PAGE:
Boston College’s Pro-Life Club held an event titled “Lies Feminists Tell with Kristan Hawkins” Tuesday night, with tensions reaching a high point during the question-and-answer section of the event. Hawkins, the president of Students for Life of America, gave a talk breaking down her beliefs about the intersection between what she describes as “mainstream feminism” and the issue of abortion—concentrating on her disagreements with “mainstream feminism’s” sentiments.
Around 150 students, including members of the Pro-Life Club, advocates for abortion rights, and groups of interested students attended the event in Higgins 300. Some arrived as early as 6:45 p.m., despite the event being scheduled to start at 7:30 p.m.
Organized by the Pro-Life Club, the proceedings have been the subject of widespread debate and controversy on campus. Many of the marketing posters for the event were taken from Office of Student Involvement-approved locations while students organized a “protest” through Facebook. Organizers have refrained from calling it a protest, since it is neither University-sanctioned nor is it intended to function as a protest in the classic sense. Instead, Hollie Watts, the page’s founder and MCAS ’21, encouraged students to voice their opinions during the question-and-answer session.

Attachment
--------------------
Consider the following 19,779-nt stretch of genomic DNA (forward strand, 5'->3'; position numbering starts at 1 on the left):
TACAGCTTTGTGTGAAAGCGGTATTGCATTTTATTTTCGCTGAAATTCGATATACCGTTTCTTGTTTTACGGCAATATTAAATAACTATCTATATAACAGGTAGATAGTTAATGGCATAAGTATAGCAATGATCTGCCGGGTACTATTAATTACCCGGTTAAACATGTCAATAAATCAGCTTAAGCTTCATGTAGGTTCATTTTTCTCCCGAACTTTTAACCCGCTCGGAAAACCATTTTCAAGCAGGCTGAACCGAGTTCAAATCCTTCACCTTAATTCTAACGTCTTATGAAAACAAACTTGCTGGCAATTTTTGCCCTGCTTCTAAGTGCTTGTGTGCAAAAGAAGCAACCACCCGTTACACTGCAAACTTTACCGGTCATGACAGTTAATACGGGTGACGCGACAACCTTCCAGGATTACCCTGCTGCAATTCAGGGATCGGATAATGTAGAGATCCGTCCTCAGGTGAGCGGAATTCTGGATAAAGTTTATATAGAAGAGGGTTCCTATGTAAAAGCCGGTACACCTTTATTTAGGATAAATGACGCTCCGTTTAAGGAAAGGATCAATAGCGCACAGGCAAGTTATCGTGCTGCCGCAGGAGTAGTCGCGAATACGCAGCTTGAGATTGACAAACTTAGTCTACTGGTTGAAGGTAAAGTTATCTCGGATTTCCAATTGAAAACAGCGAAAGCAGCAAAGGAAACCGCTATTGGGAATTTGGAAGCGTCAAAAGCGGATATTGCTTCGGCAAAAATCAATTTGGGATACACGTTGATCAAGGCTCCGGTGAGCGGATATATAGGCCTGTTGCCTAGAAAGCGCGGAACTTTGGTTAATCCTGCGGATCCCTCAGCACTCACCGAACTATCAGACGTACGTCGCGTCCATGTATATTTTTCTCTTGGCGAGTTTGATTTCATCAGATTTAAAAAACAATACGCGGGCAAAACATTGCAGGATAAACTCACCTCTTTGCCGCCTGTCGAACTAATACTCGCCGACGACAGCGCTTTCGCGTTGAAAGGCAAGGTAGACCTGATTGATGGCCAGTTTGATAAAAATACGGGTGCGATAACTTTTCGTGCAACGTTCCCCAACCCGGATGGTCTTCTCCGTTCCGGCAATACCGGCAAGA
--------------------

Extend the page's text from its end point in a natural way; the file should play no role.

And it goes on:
Students, aware that there was no registered protest—which left attendees up to disciplinary measures for disruption—largely arrived only if they had obtained tickets. There was very little disruption before or after the event beyond confusion over where students without tickets could stand.
Dean of Students Tom Mogan changed the event to require that attendees pick up a free ticket beforehand after Watts’ Facebook event caught the attention of his office. Members of the Pro-Life Club had an opportunity to register for tickets before anyone else, although a majority of tickets went to the general public, according to Bianca Passero, president of the Pro-Life Club and Lynch ’19.
“I’m here today because I came to a Catholic School,” Emma Foley, a member of the Pro-Life club and CSOM ’22, said before doors opened. “I feel like it’s really important that we support Catholic values, and we support every child in the womb—from the moment of conception—because they are a person, and God gave them DNA, and their DNA is like no one else’s.”
Many who came to support Hawkins recalled the role their Catholic faith played in their worldview. One group explained that they find it difficult to find the space to describe their views and start open dialogues in day-to-day life, although admitted that BC was less to the left on the issue than other campuses.
On the other hand, Christian Ramirez, co-chair of the GLBTQ+ Leadership Council (GLC) in the Undergraduate Government of Boston College and MCAS ’19, said that anti-abortion activism gets more attention from the University than other issues.